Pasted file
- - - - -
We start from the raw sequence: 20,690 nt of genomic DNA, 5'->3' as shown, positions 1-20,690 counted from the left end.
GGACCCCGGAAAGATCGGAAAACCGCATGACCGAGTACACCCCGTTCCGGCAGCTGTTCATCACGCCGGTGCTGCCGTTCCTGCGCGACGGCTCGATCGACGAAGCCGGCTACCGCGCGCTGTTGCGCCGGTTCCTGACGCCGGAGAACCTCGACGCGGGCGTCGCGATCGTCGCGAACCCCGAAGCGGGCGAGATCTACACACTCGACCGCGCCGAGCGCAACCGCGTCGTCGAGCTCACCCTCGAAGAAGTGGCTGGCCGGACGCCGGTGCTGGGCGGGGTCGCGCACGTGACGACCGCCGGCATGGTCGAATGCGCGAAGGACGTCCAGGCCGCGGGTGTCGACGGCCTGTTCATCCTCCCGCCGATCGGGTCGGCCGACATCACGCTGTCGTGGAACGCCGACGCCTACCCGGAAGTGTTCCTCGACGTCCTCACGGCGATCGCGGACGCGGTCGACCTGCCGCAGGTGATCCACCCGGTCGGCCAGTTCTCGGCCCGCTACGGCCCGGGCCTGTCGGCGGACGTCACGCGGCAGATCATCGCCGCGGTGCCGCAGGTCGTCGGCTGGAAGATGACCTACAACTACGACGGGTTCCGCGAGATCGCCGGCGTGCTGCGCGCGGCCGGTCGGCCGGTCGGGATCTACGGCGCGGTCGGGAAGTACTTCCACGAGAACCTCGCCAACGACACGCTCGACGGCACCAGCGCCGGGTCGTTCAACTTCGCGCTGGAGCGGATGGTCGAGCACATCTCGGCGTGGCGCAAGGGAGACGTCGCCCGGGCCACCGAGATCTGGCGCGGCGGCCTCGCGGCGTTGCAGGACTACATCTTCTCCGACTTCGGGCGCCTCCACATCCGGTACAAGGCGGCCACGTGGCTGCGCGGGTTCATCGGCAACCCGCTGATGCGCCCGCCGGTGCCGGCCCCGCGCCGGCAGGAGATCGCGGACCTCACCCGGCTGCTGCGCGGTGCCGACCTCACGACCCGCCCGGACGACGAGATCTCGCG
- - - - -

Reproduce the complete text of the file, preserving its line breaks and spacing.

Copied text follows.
We start from the raw sequence: 20,690 nt of genomic DNA, 5'->3' as shown, positions 1-20,690 counted from the left end.
GGACCCCGGAAAGATCGGAAAACCGCATGACCGAGTACACCCCGTTCCGGCAGCTGTTCATCACGCCGGTGCTGCCGTTCCTGCGCGACGGCTCGATCGACGAAGCCGGCTACCGCGCGCTGTTGCGCCGGTTCCTGACGCCGGAGAACCTCGACGCGGGCGTCGCGATCGTCGCGAACCCCGAAGCGGGCGAGATCTACACACTCGACCGCGCCGAGCGCAACCGCGTCGTCGAGCTCACCCTCGAAGAAGTGGCTGGCCGGACGCCGGTGCTGGGCGGGGTCGCGCACGTGACGACCGCCGGCATGGTCGAATGCGCGAAGGACGTCCAGGCCGCGGGTGTCGACGGCCTGTTCATCCTCCCGCCGATCGGGTCGGCCGACATCACGCTGTCGTGGAACGCCGACGCCTACCCGGAAGTGTTCCTCGACGTCCTCACGGCGATCGCGGACGCGGTCGACCTGCCGCAGGTGATCCACCCGGTCGGCCAGTTCTCGGCCCGCTACGGCCCGGGCCTGTCGGCGGACGTCACGCGGCAGATCATCGCCGCGGTGCCGCAGGTCGTCGGCTGGAAGATGACCTACAACTACGACGGGTTCCGCGAGATCGCCGGCGTGCTGCGCGCGGCCGGTCGGCCGGTCGGGATCTACGGCGCGGTCGGGAAGTACTTCCACGAGAACCTCGCCAACGACACGCTCGACGGCACCAGCGCCGGGTCGTTCAACTTCGCGCTGGAGCGGATGGTCGAGCACATCTCGGCGTGGCGCAAGGGAGACGTCGCCCGGGCCACCGAGATCTGGCGCGGCGGCCTCGCGGCGTTGCAGGACTACATCTTCTCCGACTTCGGGCGCCTCCACATCCGGTACAAGGCGGCCACGTGGCTGCGCGGGTTCATCGGCAACCCGCTGATGCGCCCGCCGGTGCCGGCCCCGCGCCGGCAGGAGATCGCGGACCTCACCCGGCTGCTGCGCGGTGCCGACCTCACGACCCGCCCGGACGACGAGATCTCGCG